Citizens, politicians continue to debate Willow Project


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The Willow Project is a massive oil drilling project in Alaska that could produce over 180,000 barrels of oil daily. This project would be located in the National Petroleum Reserve-Alaska, according to It would be the most significant oil development in Alaska in 20 years, and the project would allow new roads, bridges, and pipelines to be built over 499 acres.  According to, the Willow Project was proposed in 2020 by ConocoPhillips and then approved by the Trump administration in 2020, this approved to build of 5 construction pads, then later when the Biden Administration took over the project he reduced it down to 3 construction pads. 

Alaskans believe this project would be beneficial because according to it would offer over 1,000 construction jobs and 400 permanent jobs. The oil project would also provide ¼ of the state’s annual budget. 

The Willow Project still brings massive environmental harm, according to,    “Burning Willow’s oil would also put into the atmosphere an estimated 239 million metric tons of carbon dioxide during the project’s 30-year lifetime.” Willow would also produce another 60 million tons of CO2 internationally. According to all of this CO2 going into the atmosphere would be the equivalent of adding 2 million gas ran cars onto the road and is more CO2 than 70 coal-fueled power plants could produce yearly.

Many people are concerned about the air quality, the health of the animals and their habitats, and the potential leaks and spills that Willow could produce. It’s stated by that the polluted air that Willow projects can cause severe respiratory, cardiovascular, and kidney problems due to the pollution.

 Many on social media have come forward and critiqued President Biden and his decision because back in 2020 when elected one of his main points was to work on environmental health.

 According to’s speech from July 20, 2022, Biden states, “As President, I have a responsibility to act with urgency and resolve when our nation faces clear and present danger.  And that’s what climate change is about. It is literally, not figuratively, a clear and present danger. The health of our citizens and our communities is literally at stake.”

Although Biden reduced the construction pads from 5 to 3, advocates are still upset at the negative impact even with this reduction and started speaking publicly about their concerns in the media. There was a petition on that got 4,754,909 out of the 6 million signed goals and then on TikTok, the #stopwillow reached 366 million views and the #stopwillowproject got 200.4 million views.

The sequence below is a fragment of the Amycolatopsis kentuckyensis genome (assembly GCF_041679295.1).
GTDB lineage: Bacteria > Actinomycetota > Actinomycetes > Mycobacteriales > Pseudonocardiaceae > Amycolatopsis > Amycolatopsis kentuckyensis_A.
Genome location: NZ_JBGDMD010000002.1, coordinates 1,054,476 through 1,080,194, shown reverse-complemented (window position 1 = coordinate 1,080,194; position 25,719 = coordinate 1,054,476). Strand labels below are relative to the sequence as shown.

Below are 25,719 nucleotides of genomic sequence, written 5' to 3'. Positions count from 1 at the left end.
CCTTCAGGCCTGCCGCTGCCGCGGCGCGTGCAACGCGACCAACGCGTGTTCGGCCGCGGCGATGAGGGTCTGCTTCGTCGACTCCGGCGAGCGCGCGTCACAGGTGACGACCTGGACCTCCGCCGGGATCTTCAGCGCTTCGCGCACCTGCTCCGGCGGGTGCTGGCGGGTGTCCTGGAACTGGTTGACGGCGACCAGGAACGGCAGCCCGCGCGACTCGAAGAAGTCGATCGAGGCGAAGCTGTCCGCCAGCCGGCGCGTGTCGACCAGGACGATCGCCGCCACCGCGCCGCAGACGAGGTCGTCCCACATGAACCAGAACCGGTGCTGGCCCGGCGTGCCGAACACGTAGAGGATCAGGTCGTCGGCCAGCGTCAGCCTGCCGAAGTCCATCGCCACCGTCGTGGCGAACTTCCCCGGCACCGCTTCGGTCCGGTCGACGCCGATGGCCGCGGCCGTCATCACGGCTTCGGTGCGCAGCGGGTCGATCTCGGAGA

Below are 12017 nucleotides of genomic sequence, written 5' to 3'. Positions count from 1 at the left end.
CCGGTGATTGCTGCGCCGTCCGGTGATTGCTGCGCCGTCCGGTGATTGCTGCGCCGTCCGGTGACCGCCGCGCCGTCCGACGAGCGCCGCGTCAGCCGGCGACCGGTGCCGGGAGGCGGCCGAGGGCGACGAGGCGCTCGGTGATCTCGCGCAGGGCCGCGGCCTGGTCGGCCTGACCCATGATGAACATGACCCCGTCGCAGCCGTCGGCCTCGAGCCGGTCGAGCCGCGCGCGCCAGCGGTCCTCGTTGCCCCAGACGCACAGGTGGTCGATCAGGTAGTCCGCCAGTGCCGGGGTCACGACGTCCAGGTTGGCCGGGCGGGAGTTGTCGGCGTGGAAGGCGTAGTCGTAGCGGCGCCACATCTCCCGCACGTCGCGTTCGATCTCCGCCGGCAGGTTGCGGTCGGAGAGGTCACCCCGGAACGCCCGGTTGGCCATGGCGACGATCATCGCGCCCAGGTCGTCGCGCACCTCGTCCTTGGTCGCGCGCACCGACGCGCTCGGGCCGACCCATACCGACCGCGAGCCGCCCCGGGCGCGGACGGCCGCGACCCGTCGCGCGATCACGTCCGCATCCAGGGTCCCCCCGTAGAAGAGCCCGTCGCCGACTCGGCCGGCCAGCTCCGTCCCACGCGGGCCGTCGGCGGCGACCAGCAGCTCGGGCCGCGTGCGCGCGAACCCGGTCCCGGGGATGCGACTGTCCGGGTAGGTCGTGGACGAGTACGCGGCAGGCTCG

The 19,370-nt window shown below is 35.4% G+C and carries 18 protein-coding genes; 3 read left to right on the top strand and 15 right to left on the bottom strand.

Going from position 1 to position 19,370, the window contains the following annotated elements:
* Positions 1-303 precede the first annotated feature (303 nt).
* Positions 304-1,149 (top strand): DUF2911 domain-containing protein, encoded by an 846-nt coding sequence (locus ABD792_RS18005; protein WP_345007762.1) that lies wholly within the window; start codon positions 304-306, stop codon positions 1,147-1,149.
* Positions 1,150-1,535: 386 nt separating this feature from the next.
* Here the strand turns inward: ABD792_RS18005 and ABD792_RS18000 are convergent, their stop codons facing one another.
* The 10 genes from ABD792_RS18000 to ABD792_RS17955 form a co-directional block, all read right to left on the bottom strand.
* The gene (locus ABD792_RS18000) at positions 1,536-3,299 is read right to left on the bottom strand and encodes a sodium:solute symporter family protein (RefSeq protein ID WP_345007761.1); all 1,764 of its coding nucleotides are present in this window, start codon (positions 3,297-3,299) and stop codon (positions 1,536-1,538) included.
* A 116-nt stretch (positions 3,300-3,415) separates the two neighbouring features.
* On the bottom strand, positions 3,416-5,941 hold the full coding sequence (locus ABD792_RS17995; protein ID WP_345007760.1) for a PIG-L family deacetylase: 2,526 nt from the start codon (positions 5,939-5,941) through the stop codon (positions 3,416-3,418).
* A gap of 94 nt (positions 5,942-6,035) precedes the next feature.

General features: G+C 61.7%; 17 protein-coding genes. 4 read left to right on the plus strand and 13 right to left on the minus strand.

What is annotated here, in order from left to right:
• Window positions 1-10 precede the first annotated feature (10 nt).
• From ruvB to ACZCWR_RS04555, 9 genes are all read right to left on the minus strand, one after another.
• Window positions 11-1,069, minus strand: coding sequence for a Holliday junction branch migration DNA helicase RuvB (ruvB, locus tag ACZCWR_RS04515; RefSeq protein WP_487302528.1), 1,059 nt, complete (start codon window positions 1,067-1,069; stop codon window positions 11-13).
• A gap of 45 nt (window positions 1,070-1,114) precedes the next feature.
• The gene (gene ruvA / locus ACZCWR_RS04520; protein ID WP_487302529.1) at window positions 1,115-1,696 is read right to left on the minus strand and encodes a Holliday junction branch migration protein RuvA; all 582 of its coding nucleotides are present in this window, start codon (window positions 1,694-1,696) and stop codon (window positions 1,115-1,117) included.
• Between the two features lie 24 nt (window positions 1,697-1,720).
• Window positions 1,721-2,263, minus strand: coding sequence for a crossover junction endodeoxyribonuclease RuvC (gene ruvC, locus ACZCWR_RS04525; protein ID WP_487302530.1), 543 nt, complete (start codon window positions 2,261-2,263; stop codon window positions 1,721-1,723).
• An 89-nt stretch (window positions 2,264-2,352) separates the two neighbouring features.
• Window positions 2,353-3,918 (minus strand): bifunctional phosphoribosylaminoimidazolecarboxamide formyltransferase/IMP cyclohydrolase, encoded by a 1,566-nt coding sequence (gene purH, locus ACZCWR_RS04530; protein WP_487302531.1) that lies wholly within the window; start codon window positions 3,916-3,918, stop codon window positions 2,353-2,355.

Because of the environmental issues and concerns, Earthjustice filed a lawsuit against the Biden Administration. 

“The Biden administration had the authority to stop Willow — yet chose not to.

The lawsuit also takes the administration to task for neglecting to consider the additional climate pollution of future development dependent upon the Willow project, thus failing to assess Willow’s full climate impact….In addition, the lawsuit challenges the administration’s failure to properly consider the project’s impacts on polar bears, ringed seals, and bearded seals, as required by the Endangered Species Act.”

As of April Federal Judge Sharon Gleason acted in favor of ConocoPhillips and allowed the company to go ahead with the project. 

With this decision from the federal district court, we are able to immediately begin construction activities.” 

A spokesman for ConocoPhillips stated, “We appreciate the support from the intervening parties and others who recognize that Willow will provide meaningful opportunities for Alaska Native communities and the State of Alaska, and domestic energy for America.”

Biological Diversity is still standing up against Willow and is trying to sue Willow and stop it by law, Kristen Monsell, a senior attorney at the Center for Biological Diversity has spoken up and said, “It’s heartbreaking that ConocoPhillips has been allowed to break ground on Willow before the court has fully assessed whether the project is lawful. But this case isn’t over, and we’ll keep fighting to protect struggling Arctic wildlife and our climate from this disastrous project. We’re hopeful we’ll get the Willow project’s approval thrown out once again.”